It is not the intent of this article to show how this simplification is done, only that it should be done. The method for simplifying a product was developed in 1947 by Larry Miles of General Electric, known as Value Analysis and Value Engineering (VAVE) and added to by Boothroyd and Dewhurst in the 1960s in their Design for Manufacturing and Assembly (DFMA). These techniques are basic engineering approaches that are all too often overlooked at great cost.
Another technique for process simplification is to eliminate opportunities for errors by mistake-proofing (pokayoke). Suppose a part that is inserted upside down will assemble but cause the finished product to be defective. We might build sensors into the process to detect such a defect, alarming or causing the defective product to be ejected from the process. All of the steps that would be taken to correct the problem would be non-valueadded. It may be more cost effective to repair a minor error than to scrap the assembly, but none of those steps would be needed if the error had not happened. Mistake-proofing prevents the error from ever occurring, so the correction, and even the detection, can be eliminated from the process itself. Shigeo Shingo has developed a host of methodologies for this and has been published extensively.
Transactional processes nearly always contain much waste, but unlike physical processes, the waste is hidden. Defects in a physical process are often very obvious, whereas defects in a transactional process may simply cause work to be corrected somewhere downstream. Transactional processes, by their very nature, are invisible. If you watch workers in a physical process, you will see parts added and adjustments made, and will often be able to see the product emerging. Workers in a transactional process may be equally busy, but all you will see is their dealing with paperwork, typing at a computer or talking on the telephone. The process by which they do their work is not evident and neither is most of the waste.
To simplify a transactional process, we first have to make the process visible. This is typically done by process mapping, also known as flowcharting. By collaborating with those who actually do the work, we document the sequence of steps by which the work is done. Usually, the outcome of process mapping shows the process to be more complex than anyone had imagined. The fact is, in transactional pr ocesses, simplicity happens as the result of simplification efforts, while complexity happens all by itself. Over time, transactional processes change and steps get added, but there is usually no explicit effort to eliminate steps that are no longer needed. As a result, work that is no longer needed may continue for decades.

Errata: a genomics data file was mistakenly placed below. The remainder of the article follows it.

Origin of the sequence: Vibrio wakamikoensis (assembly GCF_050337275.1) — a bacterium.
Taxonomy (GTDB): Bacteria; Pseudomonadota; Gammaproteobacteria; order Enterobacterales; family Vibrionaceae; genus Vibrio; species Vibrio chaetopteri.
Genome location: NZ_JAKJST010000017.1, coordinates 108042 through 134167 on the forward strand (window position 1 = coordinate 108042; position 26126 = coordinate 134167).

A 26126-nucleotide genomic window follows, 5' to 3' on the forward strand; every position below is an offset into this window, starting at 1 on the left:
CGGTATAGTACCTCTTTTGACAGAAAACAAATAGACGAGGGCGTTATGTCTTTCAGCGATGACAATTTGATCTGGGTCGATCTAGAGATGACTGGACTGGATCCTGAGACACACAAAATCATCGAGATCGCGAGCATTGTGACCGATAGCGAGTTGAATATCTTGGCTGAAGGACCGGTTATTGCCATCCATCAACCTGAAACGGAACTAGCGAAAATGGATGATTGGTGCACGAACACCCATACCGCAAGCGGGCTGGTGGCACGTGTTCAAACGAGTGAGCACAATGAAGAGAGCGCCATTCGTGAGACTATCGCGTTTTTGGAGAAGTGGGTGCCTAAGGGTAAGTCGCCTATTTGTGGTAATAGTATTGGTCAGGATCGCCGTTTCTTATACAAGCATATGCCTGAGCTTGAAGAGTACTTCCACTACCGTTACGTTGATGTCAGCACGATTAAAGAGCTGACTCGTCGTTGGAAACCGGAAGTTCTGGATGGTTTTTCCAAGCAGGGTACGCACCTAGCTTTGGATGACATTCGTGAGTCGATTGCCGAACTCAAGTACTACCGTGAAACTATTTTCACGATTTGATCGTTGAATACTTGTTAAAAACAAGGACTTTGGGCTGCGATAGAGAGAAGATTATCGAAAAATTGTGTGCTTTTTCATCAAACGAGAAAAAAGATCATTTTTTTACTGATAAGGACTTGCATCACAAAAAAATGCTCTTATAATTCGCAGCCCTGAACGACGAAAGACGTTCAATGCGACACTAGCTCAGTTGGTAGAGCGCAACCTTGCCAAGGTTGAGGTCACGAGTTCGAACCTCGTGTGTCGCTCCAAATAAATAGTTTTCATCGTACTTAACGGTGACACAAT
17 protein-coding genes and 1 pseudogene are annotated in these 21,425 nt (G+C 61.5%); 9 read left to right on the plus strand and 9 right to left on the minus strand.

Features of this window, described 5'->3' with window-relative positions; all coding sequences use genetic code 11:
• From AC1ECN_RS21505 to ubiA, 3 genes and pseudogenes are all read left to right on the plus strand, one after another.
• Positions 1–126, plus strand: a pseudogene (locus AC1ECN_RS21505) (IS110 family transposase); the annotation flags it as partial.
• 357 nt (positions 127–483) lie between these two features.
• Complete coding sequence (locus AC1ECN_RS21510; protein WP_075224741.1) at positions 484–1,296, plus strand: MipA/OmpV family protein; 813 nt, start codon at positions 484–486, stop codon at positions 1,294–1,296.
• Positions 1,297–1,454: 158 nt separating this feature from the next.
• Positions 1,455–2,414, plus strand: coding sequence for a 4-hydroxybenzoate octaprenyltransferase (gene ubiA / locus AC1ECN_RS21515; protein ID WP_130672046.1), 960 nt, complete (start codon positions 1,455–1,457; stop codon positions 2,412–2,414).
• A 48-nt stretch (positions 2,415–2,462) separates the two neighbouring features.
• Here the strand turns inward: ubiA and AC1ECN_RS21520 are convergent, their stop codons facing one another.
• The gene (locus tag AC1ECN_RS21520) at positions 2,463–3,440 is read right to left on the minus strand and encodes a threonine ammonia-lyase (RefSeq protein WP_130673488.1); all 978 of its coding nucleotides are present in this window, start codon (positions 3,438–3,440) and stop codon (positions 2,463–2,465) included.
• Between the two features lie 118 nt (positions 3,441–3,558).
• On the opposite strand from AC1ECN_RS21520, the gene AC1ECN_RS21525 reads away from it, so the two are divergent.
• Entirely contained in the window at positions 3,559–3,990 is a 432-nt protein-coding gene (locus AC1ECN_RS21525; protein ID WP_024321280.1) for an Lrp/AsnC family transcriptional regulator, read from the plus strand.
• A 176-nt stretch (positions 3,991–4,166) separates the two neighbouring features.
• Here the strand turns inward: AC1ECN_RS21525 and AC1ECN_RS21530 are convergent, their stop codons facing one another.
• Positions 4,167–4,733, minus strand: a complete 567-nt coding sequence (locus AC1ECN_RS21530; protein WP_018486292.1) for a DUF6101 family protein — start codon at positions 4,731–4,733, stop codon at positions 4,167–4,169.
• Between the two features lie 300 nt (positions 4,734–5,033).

For instance, a shipping process in a Michigan furniture manufacturer had more than 200 steps. Leadership was amazed that something as simple as putting product in a truck could be so complex. Of all of these steps, very few involved touching product, but rather processing information (packing lists, bills of lading, customs documents, etc.).
A transactional process may be simplified by carefully reviewing each step and determining the value-added steps. In most transactional processes, there are typically less than 10% value-added steps. All other steps are candidates for elimination. One of the major opportunities can be found in error-correction loops. Just as in physical processes, things go wrong in transactional processes. When they do, there is an inspection that finds them and a set of corrective steps. These loops cause processes to become larger and larger over time.
In the shipping process above there might be a point at which it is discovered that a valid “ship to” address is not known, prompting a flurry of activity to determine the address. Rigorous examination of the process might reveal that the missing address was caused by an oversight in the order-entry process, which takes place in an entirely different part of the organization. The appropriate action would fix the order-entry process in a manner that guarantees that the “ship to” address is always correct and complete. With this done, the shipping process would never have to deal with the error, and the process would be correspondingly simpler. Most transactional processes use computers and software for at least a portion of the process. Software provides a good way to mistake-proof the process.
Anyone who has bought things online has experienced this. Most well designed merchant Web sites will take you through a series of steps and simply not permit you to proceed if there is missing or invalid information. Ensuring that e-mail addresses fit the usual format, credit card numbers are valid and “ship to” addresses are entered (if different from the billing address) are examples. Nearly everyone has been or will be touched by automation of some sort. If you are party to a process that is being automated, be sure to ask the question: “What simplifications have we made in the existing process?” Hopefully, it will be the beginning of a discussion that will result in substantial improvement and lower cost. Sometimes, you’ll find that after simplifying a process, there just isn’t enough left to make it worth automating. That’s a bad deal for those you would hire to automate, but a very good deal for you and your company.
William (Bill) Eureka is president of consulting firm EurekaResults.com, headquartered in Lowell, Mich. He has more than 40 years of experience in engineering, manufacturing and consulting with more than 400 companies. He is a Six Sigma Master Blackbelt, Jonah (Goldratt Institute, Theory of Constraints) and Lean Master, with more than 60 kaizen events completed.